US 2803540 A
Description (OCR text may contain errors)
Aug. 20, 1957 L. G. DURANT EI'AL WOOD CHIP DIGESTION s sneaks-sheet V 1 Filed March 6, 1956 F l G.l
warms jl w ezfbm Leonard G.- Durant James E. Irvine Rohe V. Pennington A phonse Surino Ar-ry L. G. DURANT ETAQLI 7 2,803,540
Aug. 20, 1957 WOOD CHIP DIGESTION Filed Marci 1 e, 1956 r s Sheets-Sheet 2 FIGS- INVENTORJ Leonard G. Durant James E. Irvine Rohe V. Pennington Alphgas e Surlno 5 s. DURANT ET AL 2,8035540 I WOOD CHIP DIGESTION I I n Filed March 6, 1956 s Sheets-Sheet FIG.9
. Steam-blown ejecfed Sfopk INVENTORS Leonard G.Durc|nf I James EJrvine Rohe V.Penning1on 'Al honse Surino United States Patent W 001) CHIP DIGESTION Leonard G. Durant, James E. Irvine, Rohe V. Pennington, and Alphonse Surino, Pittsfield, Mass, assignors to Condi Engineering Corporation, Pittsfield, Mass., a corporation of Massachusetts Application March 6, 1956, Serial No. 569,744
7 Claims. (Cl. 92-7) This invention relates to the continuous digestion of cellulosic material such as wood-chips for making them into pulp. A current new type of such digestion treats the chips in a primary. enclosed tank or vessel wherein the chips in columnar formation are first steamed and then immersed in a pond of cooking liquor with which the chips are then impregnated. The chips, are then evacuated from the vessel to a pipe where they are diluted with cooking liquor to a pumpable consistency and pumped to a drainage station wherein they are drained of the liquor in which they are immersed, whereupon they are conveyed to a secondary vessel wherein they are digested in an ambient steam atmosphere, again in columnarformation, but in non-submergence and only. in their absorbed and adsorbed liquor. When their digestion is completed, they are evacuated with their ambient steam from the digester and blowingly ejectedfrom the system for subsequent treatment. This invention is directed to the construction and operation of such an ejector station. In such a station, the hotdigested chips are received from the digester evacuator while they are under pressure.
So it is an object of this invention to devise ways and means for getting outof the system into the atmosphere these hot digested chips while using the stream of steam in which they are surrounded as the expelling force- Since this system operates continuously, it is another object to devise such steam-blown ejection of the chips that it will take place under conditions that result in the loss of steam. so minimized in a quantity that it is economical. In other words, there must be a continuously open ejection passageway through which the treated chips are blown to discharge into and through a conduit to the atmosphere and the steam in the system must be used to eject the treated chips through the passageway, yet the loss of steam in the stream thereof that passes out through that passageway with the ejected chips must be minimized whereby the rate of loss does not affect unfavorably the process steps being carried out in advance of the ejector station and.does not attain such a volume oflost. steamras to be economically unsustainable. More particularly then, it is an object of this invention to devise an ejector; station having a chip-ejection passageway with environmental apparatus that does not require change of forward' direction of the flow of chips and steam and yet that can be regulated to control the proportion of cellulosicsolids to steam blown through the passageway so that the proportion of steam at all times is minor as compared with the solids. Still more particularly, it is an object of this invention to devise such a passageway through which the chips and steam can be ejected that is elongated sufficiently to provide'length enough wherein to operate such regulating apparatus, and yet have the passageway ofier decreasing resistance of flow therethrough of the ejected chips and the stream of steam inwhich theyare suspended. Another object is to devise an element throughwhichsuch passageway appears as a bore, and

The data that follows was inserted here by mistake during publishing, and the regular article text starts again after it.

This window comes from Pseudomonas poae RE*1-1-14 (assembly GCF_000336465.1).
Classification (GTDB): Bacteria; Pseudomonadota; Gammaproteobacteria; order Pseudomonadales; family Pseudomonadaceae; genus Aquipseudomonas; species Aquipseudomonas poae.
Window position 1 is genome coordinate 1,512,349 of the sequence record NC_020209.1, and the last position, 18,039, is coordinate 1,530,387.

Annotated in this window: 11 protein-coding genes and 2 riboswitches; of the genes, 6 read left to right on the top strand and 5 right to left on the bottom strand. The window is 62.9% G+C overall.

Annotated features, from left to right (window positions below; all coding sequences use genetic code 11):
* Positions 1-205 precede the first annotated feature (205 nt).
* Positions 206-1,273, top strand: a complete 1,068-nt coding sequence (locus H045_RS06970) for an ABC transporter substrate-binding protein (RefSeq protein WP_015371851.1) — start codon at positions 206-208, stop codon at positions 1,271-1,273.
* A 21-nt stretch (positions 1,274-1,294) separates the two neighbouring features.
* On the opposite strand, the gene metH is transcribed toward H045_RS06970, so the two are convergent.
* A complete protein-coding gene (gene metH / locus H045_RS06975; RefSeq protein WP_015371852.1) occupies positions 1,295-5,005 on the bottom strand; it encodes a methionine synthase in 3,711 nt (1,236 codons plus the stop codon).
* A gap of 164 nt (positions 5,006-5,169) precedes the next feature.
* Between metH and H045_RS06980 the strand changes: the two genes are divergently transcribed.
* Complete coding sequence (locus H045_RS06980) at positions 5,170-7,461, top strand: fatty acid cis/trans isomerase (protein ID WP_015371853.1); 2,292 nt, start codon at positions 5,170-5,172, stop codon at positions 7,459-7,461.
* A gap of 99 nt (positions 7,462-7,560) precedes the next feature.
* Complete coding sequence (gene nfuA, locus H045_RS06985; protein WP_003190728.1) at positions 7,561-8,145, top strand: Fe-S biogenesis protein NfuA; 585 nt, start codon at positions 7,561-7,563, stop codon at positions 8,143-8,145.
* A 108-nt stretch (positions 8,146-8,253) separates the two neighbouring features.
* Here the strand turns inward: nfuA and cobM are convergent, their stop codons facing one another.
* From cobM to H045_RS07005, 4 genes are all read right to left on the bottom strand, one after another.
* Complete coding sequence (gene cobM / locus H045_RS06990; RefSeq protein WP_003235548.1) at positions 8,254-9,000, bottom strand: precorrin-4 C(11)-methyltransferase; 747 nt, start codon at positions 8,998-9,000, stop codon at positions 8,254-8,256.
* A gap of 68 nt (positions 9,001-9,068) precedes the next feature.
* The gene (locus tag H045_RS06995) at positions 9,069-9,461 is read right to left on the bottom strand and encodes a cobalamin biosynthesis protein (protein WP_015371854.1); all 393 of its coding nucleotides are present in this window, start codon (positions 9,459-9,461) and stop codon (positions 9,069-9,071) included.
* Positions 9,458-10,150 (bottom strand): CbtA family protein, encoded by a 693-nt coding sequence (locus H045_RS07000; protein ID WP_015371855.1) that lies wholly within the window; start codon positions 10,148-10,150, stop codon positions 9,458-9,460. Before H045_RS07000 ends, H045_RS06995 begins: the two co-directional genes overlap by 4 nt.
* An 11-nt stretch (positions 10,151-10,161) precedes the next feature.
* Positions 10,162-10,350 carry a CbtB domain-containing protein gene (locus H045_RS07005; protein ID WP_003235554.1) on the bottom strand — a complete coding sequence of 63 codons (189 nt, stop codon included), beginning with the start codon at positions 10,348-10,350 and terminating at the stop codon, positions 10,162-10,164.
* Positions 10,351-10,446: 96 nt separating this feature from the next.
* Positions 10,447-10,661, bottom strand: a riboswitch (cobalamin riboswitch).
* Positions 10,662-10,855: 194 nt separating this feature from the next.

which element is readily replaceable in the event that abrasion causes excessive wear in that bore.
' These and other objects that will appear hereinafter,- can be realized by associating an ejector station of this; invention with such a system as described herein, and